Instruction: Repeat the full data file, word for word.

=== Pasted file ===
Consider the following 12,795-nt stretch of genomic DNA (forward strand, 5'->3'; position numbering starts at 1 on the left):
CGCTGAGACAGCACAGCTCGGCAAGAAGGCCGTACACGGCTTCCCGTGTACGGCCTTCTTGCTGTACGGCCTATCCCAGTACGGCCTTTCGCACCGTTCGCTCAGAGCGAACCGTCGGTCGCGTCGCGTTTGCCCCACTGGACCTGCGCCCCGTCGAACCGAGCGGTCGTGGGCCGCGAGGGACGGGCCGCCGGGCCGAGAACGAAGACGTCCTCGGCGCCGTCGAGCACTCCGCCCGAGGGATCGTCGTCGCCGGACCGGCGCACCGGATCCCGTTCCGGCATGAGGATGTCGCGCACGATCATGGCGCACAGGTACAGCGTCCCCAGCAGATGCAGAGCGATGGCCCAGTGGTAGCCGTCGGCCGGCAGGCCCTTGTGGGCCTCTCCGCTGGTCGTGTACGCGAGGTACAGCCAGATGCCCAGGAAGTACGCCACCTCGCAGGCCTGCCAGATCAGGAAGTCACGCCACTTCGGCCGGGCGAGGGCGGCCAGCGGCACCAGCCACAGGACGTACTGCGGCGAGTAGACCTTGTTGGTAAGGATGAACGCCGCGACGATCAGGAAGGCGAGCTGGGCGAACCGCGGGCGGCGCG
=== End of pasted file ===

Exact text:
Consider the following 12,795-nt stretch of genomic DNA (forward strand, 5'->3'; position numbering starts at 1 on the left):
CGCTGAGACAGCACAGCTCGGCAAGAAGGCCGTACACGGCTTCCCGTGTACGGCCTTCTTGCTGTACGGCCTATCCCAGTACGGCCTTTCGCACCGTTCGCTCAGAGCGAACCGTCGGTCGCGTCGCGTTTGCCCCACTGGACCTGCGCCCCGTCGAACCGAGCGGTCGTGGGCCGCGAGGGACGGGCCGCCGGGCCGAGAACGAAGACGTCCTCGGCGCCGTCGAGCACTCCGCCCGAGGGATCGTCGTCGCCGGACCGGCGCACCGGATCCCGTTCCGGCATGAGGATGTCGCGCACGATCATGGCGCACAGGTACAGCGTCCCCAGCAGATGCAGAGCGATGGCCCAGTGGTAGCCGTCGGCCGGCAGGCCCTTGTGGGCCTCTCCGCTGGTCGTGTACGCGAGGTACAGCCAGATGCCCAGGAAGTACGCCACCTCGCAGGCCTGCCAGATCAGGAAGTCACGCCACTTCGGCCGGGCGAGGGCGGCCAGCGGCACCAGCCACAGGACGTACTGCGGCGAGTAGACCTTGTTGGTAAGGATGAACGCCGCGACGATCAGGAAGGCGAGCTGGGCGAACCGCGGGCGGCGCG